28 NOVEMBER 2001
Britain's biggest holiday firm, Airtours Plc reported a 57 percent rise in annual operating profits yesterday but warned investors its outlook was uncertain and confirmed it had cut 1,600 jobs since 11 September.
The news is yet another indication of the problems that the tourism industry is experiencing worldwide in the aftermath of the terrorist attacks in the US. Most of the job cuts in Airtours plc, which acquired the flagging German company, Frosh Touristik International, have taken place in the US, the UK and Germany.
Airtours company in Malta, represented by Edrichton Holidays, refused to comment yesterday on whether their own staffing levels had been reduced.
The British company, which owns the Going Places travel agencies and the Airtours airline, said although growth this year will be challenging, it expects trade in the current year to be in line with last year and sees growth only returning for 2003.
The group, which is to change its name to MyTravel Group Plc, reported operating profits before e-commerce, exceptional items and goodwill of 147.4 million pounds ($209 million) for the year to 30 September, slightly above analysts' forecasts of 140-145 million pounds.
Actual annual pre-tax profits fell sharply to 81.3 million pounds after 211.4 million pounds, following the sale of its share in cruise ship operator Costa Crociere and the acquisition of loss-making FTi.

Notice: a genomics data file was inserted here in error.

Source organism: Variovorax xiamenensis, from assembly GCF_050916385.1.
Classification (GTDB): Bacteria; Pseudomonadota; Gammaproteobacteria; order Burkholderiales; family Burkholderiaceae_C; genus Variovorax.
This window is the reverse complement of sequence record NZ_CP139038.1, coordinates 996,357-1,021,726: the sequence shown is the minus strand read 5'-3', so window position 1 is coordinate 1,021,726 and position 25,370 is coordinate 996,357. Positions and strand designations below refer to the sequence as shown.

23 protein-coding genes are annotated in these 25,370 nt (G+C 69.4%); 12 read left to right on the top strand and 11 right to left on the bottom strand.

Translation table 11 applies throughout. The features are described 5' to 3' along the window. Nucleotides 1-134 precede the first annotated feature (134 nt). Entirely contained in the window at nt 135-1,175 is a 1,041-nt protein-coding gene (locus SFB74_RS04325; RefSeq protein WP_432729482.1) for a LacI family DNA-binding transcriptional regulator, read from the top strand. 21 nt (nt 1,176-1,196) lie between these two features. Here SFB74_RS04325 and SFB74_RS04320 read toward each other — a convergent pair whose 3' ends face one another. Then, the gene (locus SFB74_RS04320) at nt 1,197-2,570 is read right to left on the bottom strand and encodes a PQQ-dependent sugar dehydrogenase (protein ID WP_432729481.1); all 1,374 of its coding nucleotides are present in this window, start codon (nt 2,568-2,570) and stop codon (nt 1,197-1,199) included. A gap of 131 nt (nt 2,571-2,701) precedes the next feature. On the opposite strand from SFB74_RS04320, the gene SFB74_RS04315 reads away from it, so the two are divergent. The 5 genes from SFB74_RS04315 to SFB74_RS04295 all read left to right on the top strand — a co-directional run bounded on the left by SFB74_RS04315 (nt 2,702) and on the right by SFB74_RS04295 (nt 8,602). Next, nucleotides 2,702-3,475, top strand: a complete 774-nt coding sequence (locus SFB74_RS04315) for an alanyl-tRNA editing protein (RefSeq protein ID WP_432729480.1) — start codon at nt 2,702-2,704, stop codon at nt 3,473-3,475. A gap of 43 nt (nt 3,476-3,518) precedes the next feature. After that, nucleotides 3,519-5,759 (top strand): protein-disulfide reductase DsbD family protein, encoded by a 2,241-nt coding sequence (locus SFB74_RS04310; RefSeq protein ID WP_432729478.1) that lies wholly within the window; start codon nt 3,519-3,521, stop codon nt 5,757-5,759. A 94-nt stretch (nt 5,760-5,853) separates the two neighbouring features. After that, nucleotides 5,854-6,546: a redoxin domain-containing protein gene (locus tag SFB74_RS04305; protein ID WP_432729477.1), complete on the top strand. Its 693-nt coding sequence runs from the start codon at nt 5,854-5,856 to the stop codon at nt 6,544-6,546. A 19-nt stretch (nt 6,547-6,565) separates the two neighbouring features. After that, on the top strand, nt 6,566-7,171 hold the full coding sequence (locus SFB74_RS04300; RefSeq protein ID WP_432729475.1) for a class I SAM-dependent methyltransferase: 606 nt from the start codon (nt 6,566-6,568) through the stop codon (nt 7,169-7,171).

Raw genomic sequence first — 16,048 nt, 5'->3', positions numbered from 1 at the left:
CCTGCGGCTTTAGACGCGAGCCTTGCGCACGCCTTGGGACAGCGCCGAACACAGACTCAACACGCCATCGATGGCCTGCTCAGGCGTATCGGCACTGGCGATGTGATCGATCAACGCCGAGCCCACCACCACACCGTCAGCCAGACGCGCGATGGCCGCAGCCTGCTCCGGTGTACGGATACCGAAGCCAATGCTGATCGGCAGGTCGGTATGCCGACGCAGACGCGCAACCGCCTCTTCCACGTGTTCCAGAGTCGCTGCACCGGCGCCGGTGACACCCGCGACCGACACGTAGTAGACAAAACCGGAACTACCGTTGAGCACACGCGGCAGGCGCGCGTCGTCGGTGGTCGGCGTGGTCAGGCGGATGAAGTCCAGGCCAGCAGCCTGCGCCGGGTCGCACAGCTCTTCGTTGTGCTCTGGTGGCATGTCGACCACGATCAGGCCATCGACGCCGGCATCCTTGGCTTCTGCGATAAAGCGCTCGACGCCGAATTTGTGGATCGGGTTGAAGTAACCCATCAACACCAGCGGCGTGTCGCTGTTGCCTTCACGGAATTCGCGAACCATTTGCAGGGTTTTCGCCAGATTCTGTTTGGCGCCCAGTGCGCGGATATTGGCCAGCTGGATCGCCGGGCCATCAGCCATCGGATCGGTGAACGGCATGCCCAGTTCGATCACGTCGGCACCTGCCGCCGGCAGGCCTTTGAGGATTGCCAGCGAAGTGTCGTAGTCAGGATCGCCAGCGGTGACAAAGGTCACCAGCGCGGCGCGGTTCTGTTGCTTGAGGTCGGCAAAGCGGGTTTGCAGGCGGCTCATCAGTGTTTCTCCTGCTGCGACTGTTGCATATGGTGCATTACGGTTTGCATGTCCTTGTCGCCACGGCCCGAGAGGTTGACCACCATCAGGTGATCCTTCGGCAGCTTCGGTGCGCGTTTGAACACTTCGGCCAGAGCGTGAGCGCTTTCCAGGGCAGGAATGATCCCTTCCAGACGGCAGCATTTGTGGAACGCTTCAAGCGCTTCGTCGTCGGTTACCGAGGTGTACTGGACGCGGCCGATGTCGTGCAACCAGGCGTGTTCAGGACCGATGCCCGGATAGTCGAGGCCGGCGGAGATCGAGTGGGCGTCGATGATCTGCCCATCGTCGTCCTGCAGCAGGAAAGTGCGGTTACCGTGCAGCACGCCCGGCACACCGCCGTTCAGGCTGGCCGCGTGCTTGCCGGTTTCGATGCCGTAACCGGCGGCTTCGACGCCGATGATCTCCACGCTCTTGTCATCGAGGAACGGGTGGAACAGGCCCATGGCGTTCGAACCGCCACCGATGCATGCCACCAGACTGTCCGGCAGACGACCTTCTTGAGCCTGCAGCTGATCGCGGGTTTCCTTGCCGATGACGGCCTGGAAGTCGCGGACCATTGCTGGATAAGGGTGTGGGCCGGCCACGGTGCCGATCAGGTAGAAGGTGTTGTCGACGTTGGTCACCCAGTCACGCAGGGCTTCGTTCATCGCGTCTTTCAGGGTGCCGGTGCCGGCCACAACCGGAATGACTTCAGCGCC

Airtours shares dipped two pence to 230p by 8.35 GMT.
"It is early days, but we are planning this current year to trade in line with last year," said Chief Executive Tim Byrne.
He added the group had cut 1,600 jobs since 11 September, more than half in the United States, some 200 in the UK, and the rest in Scandinavia and Germany. This brings the group's worldwide number of employees down to 27,000.
Chairman David Crossland said winter 2001/2002 bookings were currently down eight percent in a season it was selling 15 percent fewer holidays, but he hoped the summer 2002 season would show a bounce back.
"Although the outlook for the leisure travel industry this year is uncertain, and in the light of our record performance, growth this year will be challenging," he said.
The disruptions to its trading after 11 September attacks on the United States forced the group to make an exceptional cost of 11.4 million pounds to repatriate stranded customers.
The group said, however, there would be no extra costs for the change of the company name to MyTravel Group.